It might also be argued that there are farm secrets that the farm owners must protect. If there are such legitimate secrets, it would seem that those would also be protected under existing laws and hence this new law would not be needed.
While most of the recent coverage of WikiLeaks has focused on Assange’s trial, an important bit of news is the alleged conflict between Bank of America and the organization.
WikiLeaks apparently has some documents that would be damaging to Bank of America. This is hardly surprising, given the sort of financial misdeeds that seem to have been business as usual for many of the big financial companies. Apparently the security company of HBGary Federal saw this as an opportunity and developed a rather nefarious plan that involved attempting to discredit WikiLeaks by submitting false information to the site, to expose those who have contributed to WikiLeaks and by launching attacks on journalists who have expressed sympathy for WikiLeaks. In addition to the security company, it also appears that the well connected law firm of Hunton & William and even the United States Justice Department were also involved to some degree.
In response to this, Anonymous (a self-proclaimed defender of WikiLeaks) launched a counterattack on HBGary Federal and its head, Aaron Barr. Ironically, Anonymous was able to hack the security company and revealed not only the plans in question but also such things as the fact that Barr’s wife intends to divorce him. They even revealed the name of his WoW character, a level 80 Night Elf Druid. That is certainly an interesting nerdtastic touch.
On the face of it, it seems that HBGary Federal and Barr reaped what they had sown. After all, by engaging in such activities and planning to engage what certainly seem to be unethical and even illegal activities, they certainly seem to deserve to be exposed and even subject to punishment. Since the authorities appear to not be inclined to take action in regards to these activities, it could be argued that this was a state of nature situation which justified Anonymous in taking action in its own defense and the defense of others. This could thus be seen as a falling nicely within John Locke’s theory regarding self defense and punishment in the state of nature.
It could, of course, be objected that Anonymous is in the wrong. After all, Anonymous launched some minor attacks against companies such as PayPal for ceasing to do business with WikiLeaks. Also, WikiLeaks itself has engaged in activities that some consider unethical and illegal. On these assumptions, it could be thus argued that HBGary Federal was acting in an ethically acceptable manner by trying to stop wrongdoers and to protect Bank of America and others from the danger posed by WikiLeaks and its allies. As such, HBGary Federal could be seen as acting as a vigilante. Of course, vigilantism might strike many as morally questionable so perhaps it is better to cast the company as acting within a cyber state of nature. In this state, the company has to act in ways that seem to go beyond the law because its chosen opponents (Anonymous, WikiLeaks, supporters, and journalist) are beyond the reach of the law.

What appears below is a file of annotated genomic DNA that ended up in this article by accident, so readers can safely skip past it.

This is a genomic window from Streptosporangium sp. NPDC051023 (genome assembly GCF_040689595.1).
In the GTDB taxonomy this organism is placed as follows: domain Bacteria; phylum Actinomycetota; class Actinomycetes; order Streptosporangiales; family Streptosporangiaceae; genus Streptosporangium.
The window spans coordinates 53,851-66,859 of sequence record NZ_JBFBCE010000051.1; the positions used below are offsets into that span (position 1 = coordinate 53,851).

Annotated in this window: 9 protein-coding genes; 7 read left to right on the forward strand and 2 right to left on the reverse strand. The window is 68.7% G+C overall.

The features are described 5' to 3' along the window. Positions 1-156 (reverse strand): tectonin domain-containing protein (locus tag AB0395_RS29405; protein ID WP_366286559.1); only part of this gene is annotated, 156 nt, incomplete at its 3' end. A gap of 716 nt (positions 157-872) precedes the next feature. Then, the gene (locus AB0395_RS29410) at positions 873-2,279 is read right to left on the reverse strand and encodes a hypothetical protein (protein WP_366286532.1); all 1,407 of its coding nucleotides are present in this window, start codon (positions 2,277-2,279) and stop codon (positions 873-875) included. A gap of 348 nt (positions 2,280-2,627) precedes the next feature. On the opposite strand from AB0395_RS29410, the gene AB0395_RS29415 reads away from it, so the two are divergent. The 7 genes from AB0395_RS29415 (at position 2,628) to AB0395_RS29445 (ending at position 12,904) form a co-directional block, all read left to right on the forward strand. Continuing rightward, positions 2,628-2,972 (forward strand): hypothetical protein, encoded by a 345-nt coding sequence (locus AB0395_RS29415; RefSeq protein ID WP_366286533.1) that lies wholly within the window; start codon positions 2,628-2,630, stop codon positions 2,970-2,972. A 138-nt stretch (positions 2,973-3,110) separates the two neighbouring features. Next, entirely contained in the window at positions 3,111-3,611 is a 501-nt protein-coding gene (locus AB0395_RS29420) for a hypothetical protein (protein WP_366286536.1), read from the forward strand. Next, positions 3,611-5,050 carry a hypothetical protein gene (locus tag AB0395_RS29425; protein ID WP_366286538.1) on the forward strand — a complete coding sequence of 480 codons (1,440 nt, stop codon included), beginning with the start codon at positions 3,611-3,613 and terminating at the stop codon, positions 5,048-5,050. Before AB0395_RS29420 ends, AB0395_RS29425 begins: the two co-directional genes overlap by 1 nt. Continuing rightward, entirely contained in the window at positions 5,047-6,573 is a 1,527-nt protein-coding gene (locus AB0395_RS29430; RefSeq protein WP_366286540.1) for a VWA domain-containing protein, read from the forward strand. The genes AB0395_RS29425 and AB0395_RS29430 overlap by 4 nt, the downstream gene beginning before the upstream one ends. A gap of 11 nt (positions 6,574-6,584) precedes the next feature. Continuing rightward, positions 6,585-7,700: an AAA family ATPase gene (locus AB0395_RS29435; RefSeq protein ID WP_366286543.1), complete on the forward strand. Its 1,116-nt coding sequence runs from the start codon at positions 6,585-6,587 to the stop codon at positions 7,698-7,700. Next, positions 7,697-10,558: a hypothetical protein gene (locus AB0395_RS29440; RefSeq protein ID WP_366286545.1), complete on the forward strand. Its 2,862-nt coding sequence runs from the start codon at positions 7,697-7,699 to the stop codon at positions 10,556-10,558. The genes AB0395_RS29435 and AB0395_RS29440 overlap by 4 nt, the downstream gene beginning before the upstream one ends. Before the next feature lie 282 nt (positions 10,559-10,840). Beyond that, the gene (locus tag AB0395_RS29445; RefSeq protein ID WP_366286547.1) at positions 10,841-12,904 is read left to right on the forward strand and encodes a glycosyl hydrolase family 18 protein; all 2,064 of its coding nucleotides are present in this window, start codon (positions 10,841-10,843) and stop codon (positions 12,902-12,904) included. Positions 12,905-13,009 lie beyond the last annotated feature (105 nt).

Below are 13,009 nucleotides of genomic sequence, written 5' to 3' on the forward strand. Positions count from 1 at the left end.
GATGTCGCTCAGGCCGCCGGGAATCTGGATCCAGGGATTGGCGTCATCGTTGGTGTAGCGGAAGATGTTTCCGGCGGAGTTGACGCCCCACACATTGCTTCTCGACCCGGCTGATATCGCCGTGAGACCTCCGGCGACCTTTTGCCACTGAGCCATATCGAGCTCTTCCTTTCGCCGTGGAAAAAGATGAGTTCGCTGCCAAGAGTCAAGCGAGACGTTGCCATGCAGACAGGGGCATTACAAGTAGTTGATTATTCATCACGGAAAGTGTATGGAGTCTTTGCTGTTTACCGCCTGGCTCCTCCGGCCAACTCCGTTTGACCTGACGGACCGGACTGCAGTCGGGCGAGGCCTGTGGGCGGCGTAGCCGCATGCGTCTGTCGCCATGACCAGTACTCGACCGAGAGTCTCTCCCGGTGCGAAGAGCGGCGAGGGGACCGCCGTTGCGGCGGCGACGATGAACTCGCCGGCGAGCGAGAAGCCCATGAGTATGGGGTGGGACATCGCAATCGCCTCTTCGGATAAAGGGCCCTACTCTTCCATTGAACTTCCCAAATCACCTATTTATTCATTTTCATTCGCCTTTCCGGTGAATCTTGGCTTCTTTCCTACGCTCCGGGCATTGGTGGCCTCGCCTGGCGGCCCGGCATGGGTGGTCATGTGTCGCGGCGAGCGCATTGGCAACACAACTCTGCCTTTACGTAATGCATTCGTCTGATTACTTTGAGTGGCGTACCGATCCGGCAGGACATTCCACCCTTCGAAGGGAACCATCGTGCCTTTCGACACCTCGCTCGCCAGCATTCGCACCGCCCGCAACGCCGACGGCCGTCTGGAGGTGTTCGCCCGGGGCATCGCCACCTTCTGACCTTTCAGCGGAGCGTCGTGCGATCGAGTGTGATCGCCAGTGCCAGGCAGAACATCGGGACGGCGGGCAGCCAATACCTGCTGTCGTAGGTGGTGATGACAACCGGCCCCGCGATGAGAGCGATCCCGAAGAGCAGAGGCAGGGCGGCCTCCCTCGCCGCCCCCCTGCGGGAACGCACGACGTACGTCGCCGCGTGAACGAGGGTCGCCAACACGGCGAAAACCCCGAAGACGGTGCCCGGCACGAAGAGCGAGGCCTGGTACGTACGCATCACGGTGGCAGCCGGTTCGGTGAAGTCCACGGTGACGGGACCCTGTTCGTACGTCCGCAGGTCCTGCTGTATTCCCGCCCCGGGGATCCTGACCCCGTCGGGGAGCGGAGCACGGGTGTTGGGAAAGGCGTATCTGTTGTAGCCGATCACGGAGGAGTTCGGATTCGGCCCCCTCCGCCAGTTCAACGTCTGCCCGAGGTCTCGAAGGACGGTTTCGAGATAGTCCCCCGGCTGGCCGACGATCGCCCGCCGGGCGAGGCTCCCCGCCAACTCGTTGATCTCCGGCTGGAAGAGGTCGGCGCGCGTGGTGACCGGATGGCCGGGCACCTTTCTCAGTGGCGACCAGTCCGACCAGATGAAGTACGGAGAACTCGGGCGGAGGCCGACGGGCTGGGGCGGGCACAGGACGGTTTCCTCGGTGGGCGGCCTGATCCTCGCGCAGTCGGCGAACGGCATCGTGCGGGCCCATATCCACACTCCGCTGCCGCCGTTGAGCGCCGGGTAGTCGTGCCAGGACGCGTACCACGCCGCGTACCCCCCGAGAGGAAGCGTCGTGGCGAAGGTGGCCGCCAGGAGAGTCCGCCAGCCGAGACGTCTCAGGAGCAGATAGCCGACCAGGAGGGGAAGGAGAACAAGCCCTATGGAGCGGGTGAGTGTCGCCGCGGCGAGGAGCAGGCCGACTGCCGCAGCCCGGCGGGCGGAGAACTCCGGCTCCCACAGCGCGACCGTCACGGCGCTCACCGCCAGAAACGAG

The main and most obvious flaw in this objection is that while Anonymous and WikiLeaks have endeavored to remain outside of the reach of certain authorities, the authorities do have the means to impose their laws upon them. Even if they are regarded as criminals, they would thus still seem to be within the state of society and thus can legitimately expect to not be subject to unlawful action and vigilante style attacks. While it might be argued that Anonymous and WikiLeaks act as vigilantes and thus can be justly subject to vigilante attacks, this would be on par with arguing that criminals can be treated in criminal ways because they are criminals. It would also appear to be a case of a “two wrongs make a right” fallacy.
If Anonymous and WikiLeaks were, in fact, beyond the reach of the law and were engaged in wrongful acts, then a case could be made for vigilantism. After all, if the wronged parties had no recourse to the law, then they would seem to have the right (as per Locke) to seek to stop the wrongdoers and gain reparation for the damage done. However, this does not seem to be the case at all.
A second flaw is that the journalists that were supposed to be targeted were obviously not in a state of nature or beyond the law. If the journalists had acted in illegal ways, then they could be dealt with within the legal system. Naturally, it could be objected that since the journalists cannot be stopped via legal means, they must be stopped via what seem to be illegal (and what seem to be clearly unethical means) means. This objection would, of course, have some merit if the journalists were in the wrong and were being protected by unjust laws. However, this does not seem to be the case and the objection has no real merit. As such, it seems that a company was acting outside of the law and was hoisted by its own petard.
A recent case raises questions about the ethics of reading a spouse’s email. The gist of the situation is that Leon Walker of Michigan faces the possibility of up to five years in prison for allegedly “hacking” into his wife’s email account (they are now divorced) and learning that she was having an affair with her second ex-husband. Michigan does have a law against “hacking” computers, programs or networks to get property “without authorization.” Applying this law to accessing a spouse’s email is seen by some legal experts as a stretch, but Leon Walker might very well face trial under this law.